European Ecodesign Directive

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The European Union's Ecodesign Directive (Directive 2009/125/EC)[1] establishes a framework to set mandatory ecological requirements for energy-using and energy-related products sold in all 27 member states. Its scope currently covers more than 40 product groups (such as boilers, lightbulbs, TVs and fridges), which are responsible for around 40% of all EU greenhouse gas emissions[citation needed].

The 2009 revision of the Directive extended its scope to energy-related products such as windows, insulation materials and certain water-using products.

The ultimate aim of the Ecodesign Directive is that manufacturers of energy-using products (EuP) will, at the design stage, be obliged to reduce the energy consumption and other negative environmental impacts of products. While the Directive's primary aim is to reduce energy use, it is also aimed at enforcing other environmental considerations including: materials use; water use; polluting emissions; waste issues and recyclability.

The Ecodesign Directive is a framework directive, meaning that it does not directly set minimum ecological requirements. These are adopted through specific implementing measures for each group of products in the scope of the Directive. The implementing measures are adopted through the so-called comitology procedure. Implementing measures are based on EU internal market rules governing which products may be placed on the market. Manufacturers who begin marketing an energy-using product covered by an implementing measure in the EU area have to ensure that it conforms to the energy and environmental standards set out by the measure.

In practice, the introduction of a new minimum requirement results in effectively banning all non-compliant products from being sold in the 28 Member States. This was for example the case of incandescent lamps, for which a gradual phaseout started in the EU in 2009 under this Directive.[2] This measure alone – which received some criticism in parts of the media but welcomed by environmentalists[3] – is expected to reduce annual CO2 emissions by 16 million tons in 2020.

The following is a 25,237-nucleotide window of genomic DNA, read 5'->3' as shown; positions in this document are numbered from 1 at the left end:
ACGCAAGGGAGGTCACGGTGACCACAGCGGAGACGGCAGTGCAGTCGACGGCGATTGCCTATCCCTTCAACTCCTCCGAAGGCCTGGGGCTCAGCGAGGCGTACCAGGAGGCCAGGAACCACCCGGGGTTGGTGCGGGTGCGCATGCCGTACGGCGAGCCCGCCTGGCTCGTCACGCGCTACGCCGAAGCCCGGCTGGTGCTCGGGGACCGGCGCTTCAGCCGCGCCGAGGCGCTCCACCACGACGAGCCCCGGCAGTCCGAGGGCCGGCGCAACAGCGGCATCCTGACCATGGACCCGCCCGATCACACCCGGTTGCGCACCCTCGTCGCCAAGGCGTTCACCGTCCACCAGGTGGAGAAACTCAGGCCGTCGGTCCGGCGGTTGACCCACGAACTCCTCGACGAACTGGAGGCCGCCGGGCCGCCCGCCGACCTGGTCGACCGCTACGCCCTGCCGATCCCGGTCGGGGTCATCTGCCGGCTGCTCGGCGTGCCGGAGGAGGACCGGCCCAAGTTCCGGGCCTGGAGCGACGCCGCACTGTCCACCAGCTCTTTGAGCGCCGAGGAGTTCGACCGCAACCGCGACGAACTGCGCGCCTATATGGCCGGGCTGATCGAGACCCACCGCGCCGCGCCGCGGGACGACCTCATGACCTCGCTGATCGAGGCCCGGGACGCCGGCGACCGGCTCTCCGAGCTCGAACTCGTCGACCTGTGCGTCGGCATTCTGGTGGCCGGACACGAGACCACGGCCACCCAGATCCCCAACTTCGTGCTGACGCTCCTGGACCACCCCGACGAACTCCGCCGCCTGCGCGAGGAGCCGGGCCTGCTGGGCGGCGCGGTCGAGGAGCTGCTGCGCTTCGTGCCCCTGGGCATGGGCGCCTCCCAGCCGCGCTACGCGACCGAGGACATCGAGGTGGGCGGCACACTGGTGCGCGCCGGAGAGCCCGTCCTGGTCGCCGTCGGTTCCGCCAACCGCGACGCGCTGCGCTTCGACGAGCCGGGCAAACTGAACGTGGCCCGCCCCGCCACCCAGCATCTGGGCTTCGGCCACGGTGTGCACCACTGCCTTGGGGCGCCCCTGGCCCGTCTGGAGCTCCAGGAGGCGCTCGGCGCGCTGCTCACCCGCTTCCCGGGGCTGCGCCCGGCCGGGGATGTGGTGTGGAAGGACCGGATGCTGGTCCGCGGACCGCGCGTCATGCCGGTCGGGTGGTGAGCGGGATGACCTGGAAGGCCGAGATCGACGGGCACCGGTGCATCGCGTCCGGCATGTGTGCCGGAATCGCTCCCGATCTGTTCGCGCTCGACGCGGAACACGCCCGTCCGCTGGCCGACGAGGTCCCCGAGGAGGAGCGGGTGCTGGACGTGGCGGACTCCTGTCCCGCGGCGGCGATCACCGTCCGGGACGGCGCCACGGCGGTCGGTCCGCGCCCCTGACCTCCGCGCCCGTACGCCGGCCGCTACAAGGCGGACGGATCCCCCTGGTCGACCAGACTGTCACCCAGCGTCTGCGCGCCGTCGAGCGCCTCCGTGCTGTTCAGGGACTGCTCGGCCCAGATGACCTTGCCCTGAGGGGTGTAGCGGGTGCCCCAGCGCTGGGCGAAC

Scope of the Directive[edit]

The 2005 Ecodesign directive covered energy-using products (EuP), which use, generate, transfer or measure energy, including consumer goods such as boilers, water heaters, computers, televisions, and industrial products such as transformers. The implementing measures focus on those products which have a high potential for reducing greenhouse gas emissions at low cost, through reduced energy demand.

The first Working Plan of the Ecodesign Directive was adopted on 21 October 2008.

It establishes a list of 10 product groups to be considered in priority for implementing measures in 2009–2011:

Nine implementing measures have already been adopted – for a total energy saving of 341 TWh, or 12% of the electricity consumption of the EU.[4] Several preparatory studies by DG Energy are completed or ongoing.

The European Commission will be tabling a Circular Economy proposal towards the end of 2015. Eco-design is likely to be discussed within this framework.

External links[edit]


  1. ^ "Directive's legal text". Retrieved 11 December 2013.
  2. ^ Jha, Alok. "Eco bulbs: How I found the light". The Guardian. Retrieved 6 August 2015.
  3. ^ "Archived copy". Archived from the original on 20 August 2010. Retrieved 10 May 2010.{{cite web}}: CS1 maint: archived copy as title (link)
  4. ^ "EU Commission Enterprise and Industry pages on Products". Retrieved 15 June 2013.